I have been training for 4 months using the routines suggested in Waterbury’s Huge in a Hurry with good success, but I am in need of a change. [/quote]

Yeah, you’re right. I guess Poliquin just through in that tempo thing as some filler material him having all that free time and all. I have an idea…why don’t you start the “just lift and eat” website?! I think that’s the exact theory Poliquin uses for all those Olympic athletes he trains. Waterbury too. How silly of him to add things like a written program and rep speed. Silly world class trainers.

No one is telling you to just “lift and eat”, although that seems to be a mantra that needs to be repeated in order to participate in the recently started “fast-track to the t-cell” program.

Regardless “lift and eat” is STILL good basic advice that will provide you with everything you need, if you choose to simply meditate on what “lift and eat” really means -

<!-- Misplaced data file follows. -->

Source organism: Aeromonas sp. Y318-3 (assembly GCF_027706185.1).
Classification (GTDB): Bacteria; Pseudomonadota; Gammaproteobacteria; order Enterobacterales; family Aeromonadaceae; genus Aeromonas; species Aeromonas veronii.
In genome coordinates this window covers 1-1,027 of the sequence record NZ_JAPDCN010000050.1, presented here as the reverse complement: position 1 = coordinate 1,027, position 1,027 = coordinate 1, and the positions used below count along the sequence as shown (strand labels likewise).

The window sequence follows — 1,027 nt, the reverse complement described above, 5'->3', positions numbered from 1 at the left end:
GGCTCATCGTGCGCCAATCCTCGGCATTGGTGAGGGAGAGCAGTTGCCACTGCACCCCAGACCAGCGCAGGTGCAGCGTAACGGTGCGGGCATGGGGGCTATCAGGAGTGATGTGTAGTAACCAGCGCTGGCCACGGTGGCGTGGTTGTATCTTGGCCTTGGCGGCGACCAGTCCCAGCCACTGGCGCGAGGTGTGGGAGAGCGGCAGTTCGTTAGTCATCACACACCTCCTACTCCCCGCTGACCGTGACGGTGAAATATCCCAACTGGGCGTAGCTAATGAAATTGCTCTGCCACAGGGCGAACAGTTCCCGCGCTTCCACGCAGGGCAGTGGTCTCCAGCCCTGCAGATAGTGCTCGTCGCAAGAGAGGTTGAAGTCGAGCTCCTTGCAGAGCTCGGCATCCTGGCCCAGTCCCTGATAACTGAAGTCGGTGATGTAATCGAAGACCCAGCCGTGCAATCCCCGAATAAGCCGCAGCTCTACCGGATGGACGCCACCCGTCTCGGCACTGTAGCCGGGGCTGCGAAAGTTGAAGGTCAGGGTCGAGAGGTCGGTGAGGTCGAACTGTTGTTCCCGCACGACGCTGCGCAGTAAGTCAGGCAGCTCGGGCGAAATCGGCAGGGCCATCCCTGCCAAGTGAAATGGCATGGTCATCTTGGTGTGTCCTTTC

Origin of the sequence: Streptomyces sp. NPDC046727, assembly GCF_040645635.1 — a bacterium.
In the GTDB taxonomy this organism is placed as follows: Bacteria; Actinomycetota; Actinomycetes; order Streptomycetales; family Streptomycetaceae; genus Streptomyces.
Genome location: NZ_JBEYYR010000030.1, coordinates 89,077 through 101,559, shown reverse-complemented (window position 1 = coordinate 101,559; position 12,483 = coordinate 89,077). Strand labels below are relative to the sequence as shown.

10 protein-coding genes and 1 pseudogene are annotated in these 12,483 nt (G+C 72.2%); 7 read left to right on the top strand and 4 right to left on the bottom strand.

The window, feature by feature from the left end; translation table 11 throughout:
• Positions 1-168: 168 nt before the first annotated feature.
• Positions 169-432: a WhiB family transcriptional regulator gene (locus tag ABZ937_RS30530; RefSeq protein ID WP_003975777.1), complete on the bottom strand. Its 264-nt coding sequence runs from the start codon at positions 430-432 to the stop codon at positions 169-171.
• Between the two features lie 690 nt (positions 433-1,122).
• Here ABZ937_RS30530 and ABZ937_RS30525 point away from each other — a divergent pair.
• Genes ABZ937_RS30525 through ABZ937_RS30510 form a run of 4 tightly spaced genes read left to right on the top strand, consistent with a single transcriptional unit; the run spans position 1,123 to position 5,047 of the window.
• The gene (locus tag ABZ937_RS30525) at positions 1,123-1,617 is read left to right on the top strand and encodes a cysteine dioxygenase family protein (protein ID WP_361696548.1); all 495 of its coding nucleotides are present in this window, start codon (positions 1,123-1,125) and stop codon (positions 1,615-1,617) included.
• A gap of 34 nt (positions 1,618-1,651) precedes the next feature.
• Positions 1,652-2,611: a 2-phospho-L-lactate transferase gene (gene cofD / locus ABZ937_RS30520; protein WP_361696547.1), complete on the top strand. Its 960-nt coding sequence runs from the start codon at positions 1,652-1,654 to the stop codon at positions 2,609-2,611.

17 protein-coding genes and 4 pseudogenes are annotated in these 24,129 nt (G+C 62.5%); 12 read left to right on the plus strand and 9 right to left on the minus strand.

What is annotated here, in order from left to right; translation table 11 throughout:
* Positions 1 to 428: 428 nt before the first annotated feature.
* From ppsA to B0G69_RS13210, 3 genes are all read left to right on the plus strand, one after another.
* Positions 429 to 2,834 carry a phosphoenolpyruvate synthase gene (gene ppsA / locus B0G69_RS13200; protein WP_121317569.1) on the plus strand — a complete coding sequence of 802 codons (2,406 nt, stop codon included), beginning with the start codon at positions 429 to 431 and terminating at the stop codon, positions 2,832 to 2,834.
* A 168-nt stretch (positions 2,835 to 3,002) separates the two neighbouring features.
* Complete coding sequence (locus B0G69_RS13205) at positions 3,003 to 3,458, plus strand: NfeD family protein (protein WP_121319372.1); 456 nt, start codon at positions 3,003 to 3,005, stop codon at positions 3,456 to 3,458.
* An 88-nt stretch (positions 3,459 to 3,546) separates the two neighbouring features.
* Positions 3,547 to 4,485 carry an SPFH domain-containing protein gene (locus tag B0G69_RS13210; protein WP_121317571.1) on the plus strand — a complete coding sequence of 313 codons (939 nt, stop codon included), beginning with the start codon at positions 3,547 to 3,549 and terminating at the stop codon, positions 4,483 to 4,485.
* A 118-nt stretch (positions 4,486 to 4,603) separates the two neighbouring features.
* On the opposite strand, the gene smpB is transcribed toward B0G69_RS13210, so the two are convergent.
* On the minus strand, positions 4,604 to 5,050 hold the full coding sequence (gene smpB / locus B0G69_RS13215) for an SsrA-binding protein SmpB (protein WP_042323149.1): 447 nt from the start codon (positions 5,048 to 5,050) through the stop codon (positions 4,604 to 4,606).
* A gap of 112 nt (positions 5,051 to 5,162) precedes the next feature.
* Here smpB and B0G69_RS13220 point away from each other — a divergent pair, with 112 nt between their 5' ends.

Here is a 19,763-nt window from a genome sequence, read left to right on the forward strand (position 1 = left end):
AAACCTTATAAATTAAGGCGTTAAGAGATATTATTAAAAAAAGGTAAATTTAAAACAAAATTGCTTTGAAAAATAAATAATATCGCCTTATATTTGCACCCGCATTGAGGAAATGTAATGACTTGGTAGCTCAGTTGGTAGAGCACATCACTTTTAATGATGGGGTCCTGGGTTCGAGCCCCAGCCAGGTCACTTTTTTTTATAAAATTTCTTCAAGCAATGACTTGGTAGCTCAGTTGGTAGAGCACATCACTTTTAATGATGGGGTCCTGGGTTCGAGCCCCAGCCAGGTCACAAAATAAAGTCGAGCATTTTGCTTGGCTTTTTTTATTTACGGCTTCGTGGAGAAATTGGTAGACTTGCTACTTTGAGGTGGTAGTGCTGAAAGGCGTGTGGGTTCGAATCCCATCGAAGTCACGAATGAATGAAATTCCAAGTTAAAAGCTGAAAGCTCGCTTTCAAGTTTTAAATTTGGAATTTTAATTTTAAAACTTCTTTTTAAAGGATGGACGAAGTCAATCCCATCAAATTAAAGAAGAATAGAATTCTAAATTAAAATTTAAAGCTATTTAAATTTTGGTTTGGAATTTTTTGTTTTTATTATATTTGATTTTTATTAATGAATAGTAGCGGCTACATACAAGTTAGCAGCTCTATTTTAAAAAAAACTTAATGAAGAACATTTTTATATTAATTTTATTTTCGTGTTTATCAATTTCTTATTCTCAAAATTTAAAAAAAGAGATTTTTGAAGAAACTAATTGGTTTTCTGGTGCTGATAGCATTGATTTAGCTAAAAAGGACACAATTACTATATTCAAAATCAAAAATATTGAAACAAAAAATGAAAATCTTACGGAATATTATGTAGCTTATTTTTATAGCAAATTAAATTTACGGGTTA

(NOTE: said meditation MUST be done only in the dominican republic where mangoes are 98% sweeter than in the the US and the continent, and need to be eaten over the kitchen sink, and you magically shift 15 pounds of adipose tisue to lean mass yada yada yada simply by eating homegrown rutubagas with the appropriate fenuplex protocol, but thats common news).

However, you yourself stated that the program you WERE following was giving you GOOD GAINS, i.e. gains that you were satisfied with.

By playing with caloric intake, adjusting rep ranges, rotating in/out movements and adding movements, etc etc etc you can continue with making adjustments to that original template you started with (right up to the point where you’re eventually training a SINGLE body part each day with a LOT more volume and more movements than you originally started) all until you TRULY stall many years later, and (hopefully) considerably heavier and more built than you started off.

Why overhaul whats admittedly working simply for “changing things up”?

[quote]pikehunter wrote: